Warning the municipal bodies and their employees that the court will not exercise its discretionary jurisdiction in their favour if the civic conditions in the national capital do not improve, the Delhi High Court Tuesday ordered the local bodies to hold a meeting regarding the rising number of dengue cases.
The division bench of Justice Vipin Sanghi and Justice Jasmeet Singh ordered the chairpersons of the South, North and East Delhi municipal corporations, the North Delhi Municipal Council as well as the chief executive officer of the Delhi Cantonment Board to conduct a meeting and apprise the court about the steps being taken to control mosquito breeding. The court will hear the matter on December 1.
The court also said that it had earlier raised the issue of geotagging and marking of biometric attendance of employees. “We direct the petitioner to place on record what steps have been taken in this regard. This information should be provided in the affidavit to be filed,” it said in a direction issued to the SDMC while hearing the latter’s petition regarding funds being received from the government by municipal bodies.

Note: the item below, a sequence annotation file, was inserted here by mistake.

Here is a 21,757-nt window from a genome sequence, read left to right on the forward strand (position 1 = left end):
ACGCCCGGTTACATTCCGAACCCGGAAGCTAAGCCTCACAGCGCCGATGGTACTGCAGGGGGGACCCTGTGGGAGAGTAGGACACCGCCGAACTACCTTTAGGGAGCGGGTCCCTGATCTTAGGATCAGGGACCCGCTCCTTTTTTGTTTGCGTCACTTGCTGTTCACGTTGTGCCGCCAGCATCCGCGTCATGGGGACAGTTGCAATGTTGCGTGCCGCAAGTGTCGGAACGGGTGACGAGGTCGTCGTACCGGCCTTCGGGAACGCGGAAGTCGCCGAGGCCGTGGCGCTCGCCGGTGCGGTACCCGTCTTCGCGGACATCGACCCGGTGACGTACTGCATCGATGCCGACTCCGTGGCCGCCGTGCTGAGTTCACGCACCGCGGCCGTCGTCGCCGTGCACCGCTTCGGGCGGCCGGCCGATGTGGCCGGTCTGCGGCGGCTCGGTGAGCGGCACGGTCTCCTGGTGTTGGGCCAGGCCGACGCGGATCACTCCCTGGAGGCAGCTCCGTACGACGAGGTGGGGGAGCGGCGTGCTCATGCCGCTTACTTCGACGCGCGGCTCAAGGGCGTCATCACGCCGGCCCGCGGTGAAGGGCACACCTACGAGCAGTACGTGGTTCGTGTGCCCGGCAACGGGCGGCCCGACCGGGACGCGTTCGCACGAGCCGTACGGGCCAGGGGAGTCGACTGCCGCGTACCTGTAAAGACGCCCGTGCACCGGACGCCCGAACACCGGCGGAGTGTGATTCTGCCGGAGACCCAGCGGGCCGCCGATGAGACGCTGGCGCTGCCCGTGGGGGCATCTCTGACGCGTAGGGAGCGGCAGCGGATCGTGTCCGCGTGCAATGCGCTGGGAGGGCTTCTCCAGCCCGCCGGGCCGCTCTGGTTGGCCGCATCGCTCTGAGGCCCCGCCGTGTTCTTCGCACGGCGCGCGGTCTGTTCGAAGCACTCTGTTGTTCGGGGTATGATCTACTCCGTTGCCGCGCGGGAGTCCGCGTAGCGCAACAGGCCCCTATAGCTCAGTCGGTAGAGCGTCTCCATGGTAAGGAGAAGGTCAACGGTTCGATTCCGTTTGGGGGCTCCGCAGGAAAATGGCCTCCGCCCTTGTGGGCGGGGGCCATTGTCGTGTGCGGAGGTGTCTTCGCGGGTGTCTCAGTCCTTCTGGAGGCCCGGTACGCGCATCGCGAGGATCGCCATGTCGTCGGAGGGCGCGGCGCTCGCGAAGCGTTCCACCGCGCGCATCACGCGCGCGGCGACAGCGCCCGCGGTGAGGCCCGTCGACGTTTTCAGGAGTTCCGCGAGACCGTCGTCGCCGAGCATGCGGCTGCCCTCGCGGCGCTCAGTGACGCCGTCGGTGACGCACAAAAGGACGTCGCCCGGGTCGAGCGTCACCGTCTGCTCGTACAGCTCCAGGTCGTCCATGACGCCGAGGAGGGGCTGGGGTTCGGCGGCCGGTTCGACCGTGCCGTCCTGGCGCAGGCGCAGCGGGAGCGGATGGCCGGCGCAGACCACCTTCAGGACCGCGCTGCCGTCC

Expressing concern over the dengue situation in Delhi, the court said that it has been dealing with non-payment of salaries of municipal employees for months and, in October, had noted that while the employees were clamouring for payment of their dues, the city was suffering due to their inefficient functioning. However, it said that its concern fell on deaf ears as the situation has only worsened.
“This year we are only witnessing a big surge in the number of cases of dengue. There have been several fatalities on account of the said disease,” said the court, while blaming the municipalities.
The court said that the employees were only demanding salaries but nothing was happening on the ground.
“How can it be that every year dengue is increasing? Is it not a municipal function? Is it some rocket science that after the monsoon there will be mosquitos. After the monsoon, there will be dengue. It has been a pattern for the last 15 to 20 years. Is there some rocket science involved? Is there no planning? Is there no thought process?” it asked.
It further noted that the municipal bodies may be overstaffed. “Is it that the municipality has given up everything and it’s only to collect taxes and disburse salaries? We will not entertain this petition. How do they expect salaries if they don’t do work?” the court told the SDMC.
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